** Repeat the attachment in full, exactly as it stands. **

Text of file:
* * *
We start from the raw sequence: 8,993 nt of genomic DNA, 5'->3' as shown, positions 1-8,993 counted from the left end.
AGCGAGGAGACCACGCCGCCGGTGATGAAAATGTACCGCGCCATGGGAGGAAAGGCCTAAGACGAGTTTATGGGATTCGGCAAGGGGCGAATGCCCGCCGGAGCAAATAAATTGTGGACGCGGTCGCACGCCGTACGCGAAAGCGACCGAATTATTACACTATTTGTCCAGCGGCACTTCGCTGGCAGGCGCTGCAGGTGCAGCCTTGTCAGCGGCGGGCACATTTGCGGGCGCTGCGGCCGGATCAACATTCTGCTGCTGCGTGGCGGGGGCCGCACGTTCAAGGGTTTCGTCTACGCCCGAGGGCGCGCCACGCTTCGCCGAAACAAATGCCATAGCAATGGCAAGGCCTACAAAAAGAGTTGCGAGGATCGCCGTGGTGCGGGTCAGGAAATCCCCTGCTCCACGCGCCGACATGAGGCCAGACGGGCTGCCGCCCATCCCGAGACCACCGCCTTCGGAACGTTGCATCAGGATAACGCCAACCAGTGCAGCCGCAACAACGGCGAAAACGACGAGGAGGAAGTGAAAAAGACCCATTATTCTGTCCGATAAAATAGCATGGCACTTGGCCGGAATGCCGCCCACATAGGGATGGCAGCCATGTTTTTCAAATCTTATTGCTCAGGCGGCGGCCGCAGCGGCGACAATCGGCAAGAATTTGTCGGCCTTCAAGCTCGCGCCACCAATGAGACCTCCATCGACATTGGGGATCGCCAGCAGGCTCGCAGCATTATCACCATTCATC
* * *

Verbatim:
We start from the raw sequence: 8,993 nt of genomic DNA, 5'->3' as shown, positions 1-8,993 counted from the left end.
AGCGAGGAGACCACGCCGCCGGTGATGAAAATGTACCGCGCCATGGGAGGAAAGGCCTAAGACGAGTTTATGGGATTCGGCAAGGGGCGAATGCCCGCCGGAGCAAATAAATTGTGGACGCGGTCGCACGCCGTACGCGAAAGCGACCGAATTATTACACTATTTGTCCAGCGGCACTTCGCTGGCAGGCGCTGCAGGTGCAGCCTTGTCAGCGGCGGGCACATTTGCGGGCGCTGCGGCCGGATCAACATTCTGCTGCTGCGTGGCGGGGGCCGCACGTTCAAGGGTTTCGTCTACGCCCGAGGGCGCGCCACGCTTCGCCGAAACAAATGCCATAGCAATGGCAAGGCCTACAAAAAGAGTTGCGAGGATCGCCGTGGTGCGGGTCAGGAAATCCCCTGCTCCACGCGCCGACATGAGGCCAGACGGGCTGCCGCCCATCCCGAGACCACCGCCTTCGGAACGTTGCATCAGGATAACGCCAACCAGTGCAGCCGCAACAACGGCGAAAACGACGAGGAGGAAGTGAAAAAGACCCATTATTCTGTCCGATAAAATAGCATGGCACTTGGCCGGAATGCCGCCCACATAGGGATGGCAGCCATGTTTTTCAAATCTTATTGCTCAGGCGGCGGCCGCAGCGGCGACAATCGGCAAGAATTTGTCGGCCTTCAAGCTCGCGCCACCAATGAGACCTCCATCGACATTGGGGATCGCCAGCAGGCTCGCAGCATTATCACCATTCATC